They say beauty is in the eyes of the beholder. But sometimes you have to question whether the beholder is blind!
Has anyone seen the new BMW X7 and 7 Series? The X7 looks like it was separated at birth from a gopher, and the facelifted 7 looks it got one Botox shot too many. Actually, it appears to have gone toe-to-toe with a Mercedes-Benz S Class and come away considerably worse for wear.
Who would have thought that the day would come when we would be wishing for the return of Chris Bangle – famous for the controversial ‘Bangle Butt.’ Whatever happened to straight lines and good proportions. You only have to look at the 2nd and 3rd generation 7 Series – the E32 and E38 – to witness a masterclass in this design philosophy.
While we’re on the subject of design and the BMW Group, we can’t not address the elephant in the room – the Rolls Royce Cullinan. Whereas the Phantom, Silver Wraith, Silver Dawn and Silver Shadow have been the very definition of class, restraint and taste in their various avatars over the decades, the Cullinan appears to have traded in restraint for self-indulgence. Let’s just say that it appears to be trying a little too hard.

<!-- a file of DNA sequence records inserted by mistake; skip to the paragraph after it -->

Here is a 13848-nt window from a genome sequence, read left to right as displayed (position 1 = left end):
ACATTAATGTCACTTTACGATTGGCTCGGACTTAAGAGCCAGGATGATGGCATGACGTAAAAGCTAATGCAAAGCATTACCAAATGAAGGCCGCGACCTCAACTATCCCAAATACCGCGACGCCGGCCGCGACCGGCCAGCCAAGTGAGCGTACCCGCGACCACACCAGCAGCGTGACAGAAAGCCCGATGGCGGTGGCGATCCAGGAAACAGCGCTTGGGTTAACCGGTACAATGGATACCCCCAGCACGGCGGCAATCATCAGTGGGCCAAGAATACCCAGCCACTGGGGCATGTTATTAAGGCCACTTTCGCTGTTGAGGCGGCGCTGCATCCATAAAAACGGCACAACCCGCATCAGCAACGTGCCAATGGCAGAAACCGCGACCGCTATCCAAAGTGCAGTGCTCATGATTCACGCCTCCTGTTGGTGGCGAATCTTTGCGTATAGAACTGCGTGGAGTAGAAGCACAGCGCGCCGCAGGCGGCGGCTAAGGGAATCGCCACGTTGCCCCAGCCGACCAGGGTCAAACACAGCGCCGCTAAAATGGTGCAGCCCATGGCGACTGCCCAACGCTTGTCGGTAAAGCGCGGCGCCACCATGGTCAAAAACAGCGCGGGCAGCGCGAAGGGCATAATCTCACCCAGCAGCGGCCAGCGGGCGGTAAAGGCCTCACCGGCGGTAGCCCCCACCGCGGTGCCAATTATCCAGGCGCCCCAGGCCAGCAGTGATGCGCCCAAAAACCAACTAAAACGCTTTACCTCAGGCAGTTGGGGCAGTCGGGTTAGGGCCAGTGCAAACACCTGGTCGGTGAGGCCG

But these ills aren’t only the preserve of the BMW Group. The Bentley Bentayga has looks that only a mother could love. W. O. Bentley must have turned in his grave when the design of the Bentayga was approved by the VW Group.
But it appears that I’m on the wrong side of this debate because the proof of the pudding is in the eating – and the Middle East and China consume these machines as if they’re candy floss at a carnival. They just can’t seem to get enough!
Designs, across the board, appear to be getting brasher and in-your-face – the brasher the better appears to be the ethos at present. But there are a few bright spots as well. Volvo’s contemporary designs appear to pay homage to their heritage while looking cutting edge, modern and sophisticated at the same time. And, closer to home, Pratap Bose and his team at Tata Motors are doing a phenomenal job with their new designs. In fact, the Harrier is the first example in a long time of a truly original design. Well done, Pratap.
But if you plan to export the Harrier to the Middle East or China, please create a special design for those markets and don’t subject the rest of us to swollen nostrils or butterfly net grilles.